King of Swaziland

Apr 11, 2010 | Tags: | Category: Dictators, 1 Africa dictators, Africa Leaders, All, Dictators, Kings

Mswati III, King of Swaziland

Mswati III, King of SwazilandMswati III (born Makhosetive on April 19, 1968) of Swaziland is the king of Swaziland, and head of the Swazi Royal Family. He succeeded his late father, Sobhuza II, in 1986. Early life

He was the second of 210 sons of the elderly King Sobhuza II, (who had 70 wives and at the time of his death left over 1000 grandchildren), and the only child of Ntombi Tfwala, also known as Inkosikati LaTfwala, one of the King’s younger wives. He was born at the Raleigh Fitkin Memorial Hospital, only four months before Swaziland attained independence from Britain, and after he and his mother were discharged from the hospital they went to live at one of King Sobhuza’s residences of Etjeni near Masundwini Palace. His birth name was Makhosetive (King of Nations).

As a young prince, Makhosetive attended Masundwini Primary School and Lozitha Palace School. He sat for the Swaziland Primary Certificate examination in December 1982 at Phondo Royal Residence and got a First Class with merit in Mathematics and English. He developed a great interest in the royal guard, becoming the first young cadet to join the Umbutfo Swaziland Defence Force (USDF).

Regency

When his father died of pneumonia in 1982, the royal council chose the 14-year-old prince Makhosetive to be the next king. For the next four years two female relatives served as regent, Queen Dzeliwe Shongwe (1982–1983) and Queen Ntombi Tfwala (1983–1986) while he continued with his education, attending the English Sherborne School.He later went to school in South Africa before he was ordered back to take over.

King

He was introduced as crown prince in September 1983 and was crowned king on April 25, 1986, aged 18 years and 6 days, and thus making him the youngest reigning monarch. The king and his mother, whose title is Indovukazi (Great She-Elephant), rule jointly.

Today he is Africa’s last absolute monarch. He inherited a rule by decree, but did restore the nation’s parliament, which had been dissolved by his father. The country is however,slowly becoming more democratised as seen by the enactment of the Swazi constitution(2005) after a long constitutional drafting process.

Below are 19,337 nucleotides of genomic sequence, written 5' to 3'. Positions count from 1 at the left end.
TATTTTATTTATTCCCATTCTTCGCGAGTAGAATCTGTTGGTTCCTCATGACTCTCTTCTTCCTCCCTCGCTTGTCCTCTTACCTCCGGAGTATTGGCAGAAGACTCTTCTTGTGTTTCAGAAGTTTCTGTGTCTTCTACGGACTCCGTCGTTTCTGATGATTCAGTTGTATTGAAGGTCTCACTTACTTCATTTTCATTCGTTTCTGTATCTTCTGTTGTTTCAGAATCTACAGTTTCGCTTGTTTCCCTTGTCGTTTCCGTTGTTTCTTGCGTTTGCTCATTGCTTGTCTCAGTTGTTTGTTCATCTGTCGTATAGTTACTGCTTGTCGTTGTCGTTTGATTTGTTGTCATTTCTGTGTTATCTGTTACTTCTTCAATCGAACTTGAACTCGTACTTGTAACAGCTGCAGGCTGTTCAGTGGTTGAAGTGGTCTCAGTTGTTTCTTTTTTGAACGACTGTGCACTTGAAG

Mswati’s rule has been criticised for ignoring the growing problems of his subjects while lavishly spending his nation’s wealth on his own personal comfort, including buying a fleet of royal limousines, a luxury jet that cost a quarter of the nation’s annual budget (he eventually did not buy it after his subjects complained), and building and renovating palaces to house his thirteen wives. The civil and media freedom of speech are claimed by many to be restricted but as per its own admission in conferences with other regional media houses (MISA), it is free to report as it pleases. There is still a long way to go though before it really does as it pleases as in other democratic societies. All unmarried women were in 2001 placed under the chastity rite of “umcwasho” between 9 September 2001 and 19 August 2005 in an attempt to curb the spread of HIV and AIDS. This rite (re-introduced after suggestion from NGO’s), banned sexual relations for Swazis under 18 years of age, but in 2005, he violated this decree when he married a 17 year old girl, who became his 13th wife. As per custom, he was fined a cow by members of her regiment which he duly paid.

Succession

In Swaziland no king can appoint his successor. Only the royal family decides which of the wives shall be “Great wife” and “Indlovukazi” (She-Elephant / Queen Mother). The son of this “Great Wife” will automatically become the next king.

The “Great Wife” must only have one son and be of good character. Her character affects her child’s chances of ascending to the kingship. According to Swazi culture a son can not be the heir if his mother is not of good standing. She must not bear the maiden name of Nkhosi-Dlamini and she must not be a ritual wife (i.e. the eldest son is never the heir).
The King currently has twelve wives and two official fiancées — those who have not yet borne him a child. A Swazi king’s first two wives are chosen for him by the national councillors. These two have special functions in rituals and their sons can never claim kingship. The first wife must be a member of the Matsebula clan, the second of the Motsa clan. According to tradition, he can only marry his fiancées after they have fallen pregnant, proving they can bear heirs. Until then, they are liphovela. In 2002 it was alleged he caused Zena Mahlangu to be kidnapped to become his tenth wife, but no charges were pressed against him in his own courts.